Tip of the Week

A Tip of the Week will go up every Monday by noon.

Coaches - submit your own Tips for publication!

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(Want more tips? Here are 171 more, done for the USATT website from 1999-2003, by Larry Hodges as "Dr. Ping Pong." Want even more? Here's the complete USATT archive, with the 171 by Larry as well as ones by Carl Danner from 2003-2007.)




January 24, 2011 - When Receiving, Emphasize Placement & Consistency

Monday, January 24, 2011
by: Larry Hodges

When receiving, many players are either overly aggressive or too passive. It's important to find the middle range. However, it is even more important to understand that it is consistency, placement and variation that are most important.

Flip kills and loop kills are exciting ways to return serves. However, they are also quick ways to lose the point via missing. Always remember that all you have to do is break even on your opponent's serve, and you'll probably win on your serve. So you don't need to hit a winner off the serve. Just return it in such a way that your opponent can't hit a winner - which normally means catching him at least slightly off-guard. To do this takes good placement, variation, and hiding the direction and shot selection until the last second.

If you don't place the ball well, your opponent may jump all over your return. Few players can cover the entire table with a strong third-ball attack, especially if you don't telegraph your direction early in the shot, so it's important to figure out what part of the table your opponent will have the most trouble with, and go there. A well-placed passive return is often more effective than a strong return hit right at an opponent's strength.

Without good variation, of course, your returns are predictable. Mix in loops, flips, pushes, drives, and do them at different speeds, spins, depths, as well as varying the placement. Aim one way, then at the last second go the other way so your opponent can never know where you are going until you contact the ball. If your opponent looks likes he's looking for a push return, give him anything but that.

What is your primary job in returning serve? To mess your opponent up! Go to it.






January 17, 2011 - Push with Purpose and Placement

Monday, January 17, 2011
by: Larry Hodges

So often players push just to keep the ball in play. Push with purpose and placement! Do something with the push. So, what can you do?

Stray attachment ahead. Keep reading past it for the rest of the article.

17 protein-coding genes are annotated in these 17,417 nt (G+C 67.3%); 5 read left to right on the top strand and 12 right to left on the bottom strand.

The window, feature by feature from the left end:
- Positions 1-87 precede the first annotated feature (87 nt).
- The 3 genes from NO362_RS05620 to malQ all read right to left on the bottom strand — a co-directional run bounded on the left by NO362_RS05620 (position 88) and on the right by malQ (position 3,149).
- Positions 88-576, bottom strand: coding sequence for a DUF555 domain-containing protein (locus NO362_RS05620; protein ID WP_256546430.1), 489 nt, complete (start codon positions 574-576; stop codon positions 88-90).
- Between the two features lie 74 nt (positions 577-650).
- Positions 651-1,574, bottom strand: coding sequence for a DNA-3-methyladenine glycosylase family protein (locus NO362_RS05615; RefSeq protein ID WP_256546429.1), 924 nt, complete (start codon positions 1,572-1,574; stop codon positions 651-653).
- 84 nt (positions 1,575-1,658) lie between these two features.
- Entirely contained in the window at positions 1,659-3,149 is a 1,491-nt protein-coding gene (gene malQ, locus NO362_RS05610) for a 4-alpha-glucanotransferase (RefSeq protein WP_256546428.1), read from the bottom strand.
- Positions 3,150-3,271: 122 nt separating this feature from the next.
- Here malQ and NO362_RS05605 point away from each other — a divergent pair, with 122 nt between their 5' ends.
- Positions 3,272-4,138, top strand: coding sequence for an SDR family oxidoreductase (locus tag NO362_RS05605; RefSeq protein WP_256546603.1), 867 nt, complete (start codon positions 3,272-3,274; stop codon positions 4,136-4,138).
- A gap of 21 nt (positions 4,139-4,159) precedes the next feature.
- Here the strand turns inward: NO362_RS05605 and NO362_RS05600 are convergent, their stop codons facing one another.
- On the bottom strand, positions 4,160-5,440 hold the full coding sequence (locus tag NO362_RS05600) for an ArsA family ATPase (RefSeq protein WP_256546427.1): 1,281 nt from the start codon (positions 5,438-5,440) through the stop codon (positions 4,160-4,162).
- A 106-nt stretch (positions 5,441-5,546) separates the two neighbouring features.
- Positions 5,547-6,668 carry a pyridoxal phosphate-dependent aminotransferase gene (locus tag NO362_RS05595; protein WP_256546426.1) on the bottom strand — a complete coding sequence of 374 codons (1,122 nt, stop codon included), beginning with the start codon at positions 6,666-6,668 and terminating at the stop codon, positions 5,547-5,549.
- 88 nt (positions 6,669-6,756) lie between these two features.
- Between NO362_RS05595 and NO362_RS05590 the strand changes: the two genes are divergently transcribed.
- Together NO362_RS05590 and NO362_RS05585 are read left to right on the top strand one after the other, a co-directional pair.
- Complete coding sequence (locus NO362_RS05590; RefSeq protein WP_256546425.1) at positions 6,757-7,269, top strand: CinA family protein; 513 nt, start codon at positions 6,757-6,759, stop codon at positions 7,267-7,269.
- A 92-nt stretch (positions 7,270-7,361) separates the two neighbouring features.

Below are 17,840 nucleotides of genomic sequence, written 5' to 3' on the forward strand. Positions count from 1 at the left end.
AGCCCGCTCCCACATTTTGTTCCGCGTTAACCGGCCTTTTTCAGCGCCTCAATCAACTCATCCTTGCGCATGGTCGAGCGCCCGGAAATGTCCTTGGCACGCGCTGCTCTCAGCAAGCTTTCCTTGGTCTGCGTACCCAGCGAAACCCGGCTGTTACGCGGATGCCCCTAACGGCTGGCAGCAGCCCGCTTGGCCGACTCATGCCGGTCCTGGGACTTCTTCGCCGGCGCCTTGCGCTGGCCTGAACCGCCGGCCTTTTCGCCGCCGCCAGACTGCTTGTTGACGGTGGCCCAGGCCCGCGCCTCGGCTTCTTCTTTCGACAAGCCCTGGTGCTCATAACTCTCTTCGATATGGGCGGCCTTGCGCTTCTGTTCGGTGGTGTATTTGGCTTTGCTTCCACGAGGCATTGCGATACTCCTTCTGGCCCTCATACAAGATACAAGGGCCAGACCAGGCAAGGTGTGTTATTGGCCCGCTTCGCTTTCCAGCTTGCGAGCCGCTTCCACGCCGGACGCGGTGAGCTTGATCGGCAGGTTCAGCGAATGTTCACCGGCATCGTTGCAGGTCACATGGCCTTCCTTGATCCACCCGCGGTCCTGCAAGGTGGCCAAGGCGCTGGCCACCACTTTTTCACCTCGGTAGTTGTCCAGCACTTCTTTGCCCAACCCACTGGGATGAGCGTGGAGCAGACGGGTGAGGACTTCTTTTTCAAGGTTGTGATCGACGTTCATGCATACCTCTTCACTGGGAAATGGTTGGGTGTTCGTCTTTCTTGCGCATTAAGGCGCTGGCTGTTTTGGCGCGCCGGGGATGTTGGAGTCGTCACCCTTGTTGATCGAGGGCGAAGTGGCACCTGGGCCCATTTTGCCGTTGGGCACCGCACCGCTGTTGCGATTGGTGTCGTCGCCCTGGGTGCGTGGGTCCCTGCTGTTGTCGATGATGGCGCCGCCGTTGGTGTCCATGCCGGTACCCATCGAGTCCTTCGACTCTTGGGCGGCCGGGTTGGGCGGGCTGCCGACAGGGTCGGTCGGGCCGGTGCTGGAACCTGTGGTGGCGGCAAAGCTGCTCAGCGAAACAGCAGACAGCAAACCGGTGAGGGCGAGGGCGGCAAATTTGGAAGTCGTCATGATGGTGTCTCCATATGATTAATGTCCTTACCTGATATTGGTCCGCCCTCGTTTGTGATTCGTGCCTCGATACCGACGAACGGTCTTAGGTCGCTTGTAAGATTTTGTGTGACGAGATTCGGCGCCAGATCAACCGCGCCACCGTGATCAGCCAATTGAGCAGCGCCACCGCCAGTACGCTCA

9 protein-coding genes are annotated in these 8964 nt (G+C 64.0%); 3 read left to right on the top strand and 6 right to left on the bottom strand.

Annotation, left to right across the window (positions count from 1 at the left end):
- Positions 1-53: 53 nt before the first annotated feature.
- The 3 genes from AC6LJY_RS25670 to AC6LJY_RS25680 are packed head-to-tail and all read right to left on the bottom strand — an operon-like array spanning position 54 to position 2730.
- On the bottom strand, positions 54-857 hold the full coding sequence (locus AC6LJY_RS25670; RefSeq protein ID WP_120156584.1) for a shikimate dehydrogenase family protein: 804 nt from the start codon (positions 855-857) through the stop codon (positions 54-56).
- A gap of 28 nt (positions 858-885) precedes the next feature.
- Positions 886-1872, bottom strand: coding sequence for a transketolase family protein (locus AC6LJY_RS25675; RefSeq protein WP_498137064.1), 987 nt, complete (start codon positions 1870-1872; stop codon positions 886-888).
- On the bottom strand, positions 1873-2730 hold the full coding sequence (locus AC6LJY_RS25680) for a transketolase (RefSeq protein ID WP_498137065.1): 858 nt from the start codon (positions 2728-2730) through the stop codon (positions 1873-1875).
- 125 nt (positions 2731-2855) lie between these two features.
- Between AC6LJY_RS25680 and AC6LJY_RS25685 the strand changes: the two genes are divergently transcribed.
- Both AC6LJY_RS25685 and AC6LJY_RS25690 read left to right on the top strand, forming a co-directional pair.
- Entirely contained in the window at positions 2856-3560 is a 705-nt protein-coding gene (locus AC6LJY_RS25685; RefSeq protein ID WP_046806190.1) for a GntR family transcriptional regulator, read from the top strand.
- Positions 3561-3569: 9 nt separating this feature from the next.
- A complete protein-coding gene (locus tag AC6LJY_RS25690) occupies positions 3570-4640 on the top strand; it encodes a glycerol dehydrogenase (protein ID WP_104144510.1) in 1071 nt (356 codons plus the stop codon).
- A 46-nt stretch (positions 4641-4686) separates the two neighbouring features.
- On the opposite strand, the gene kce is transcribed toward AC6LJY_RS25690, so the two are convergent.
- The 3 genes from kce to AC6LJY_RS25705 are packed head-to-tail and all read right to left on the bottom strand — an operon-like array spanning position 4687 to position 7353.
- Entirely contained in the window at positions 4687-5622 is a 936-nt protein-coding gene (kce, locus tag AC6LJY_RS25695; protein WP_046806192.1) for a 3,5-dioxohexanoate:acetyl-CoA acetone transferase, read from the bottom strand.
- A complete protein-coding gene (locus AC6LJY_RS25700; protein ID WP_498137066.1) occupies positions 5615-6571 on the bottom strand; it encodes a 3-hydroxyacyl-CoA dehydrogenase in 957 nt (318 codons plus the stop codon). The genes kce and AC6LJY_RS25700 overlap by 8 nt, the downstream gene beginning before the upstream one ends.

Purpose: There are three basic things you can do with the push. You can push it very heavy, with the purpose to force a mistake or weak return due to the heavy backspin. You can push quick and fast, often with last-second changes of direction, with the purpose of rushing your opponent and forcing a mistake or weak return. Or you can push short (so that the second bounce, given the chance, would bounce on the table), with the purpose of making it difficult or impossible to loop.

Placement: Many players don't pay attention to this, they just get the ball back, and give the opponent his best shot, often a forehand loop. A push that lands six to twelve inches inside the backhand corner is easy to loop. A player with a strong forehand loop and decent footwork not only can use his forehand, but he doesn't have to go that far out of position to do so. A push that goes right over the corner, angling away, or even outside the backhand corner, is a different story - it takes very fast footwork to use the forehand against that ball, and if your opponent does, he's way out of position. Often he'll be rushed, and either make a mistake, a weak shot, or (often underestimated) his shot will be easy to read since a rushed player isn't very deceptive, and so his loop is easy to jab-block or counterloop away. (At the Teams in Nov., 2010, I coached a top cadet player to an upset over a 2350 player, with a major part of the strategy pushes to the very wide backhand. The opponent often stepped around and ripped them with his powerful forehand, but because he was rushed, his normally deceptive loop was easier to read, and so the cadet was able to block it back to the wide forehand over and over for winners.)

The other option is pushing to the wide forehand. If your racket is aimed toward the opponent's backhand until the last second, and then you change and quick push to the forehand, your opponent's going to have a hard time reacting. If he does attack it, you can now just block to his backhand, taking his forehand out of the equation. (This assumes his forehand is stronger than his backhand; if the reverse, go after the forehand again as the player moves back to cover his backhand.)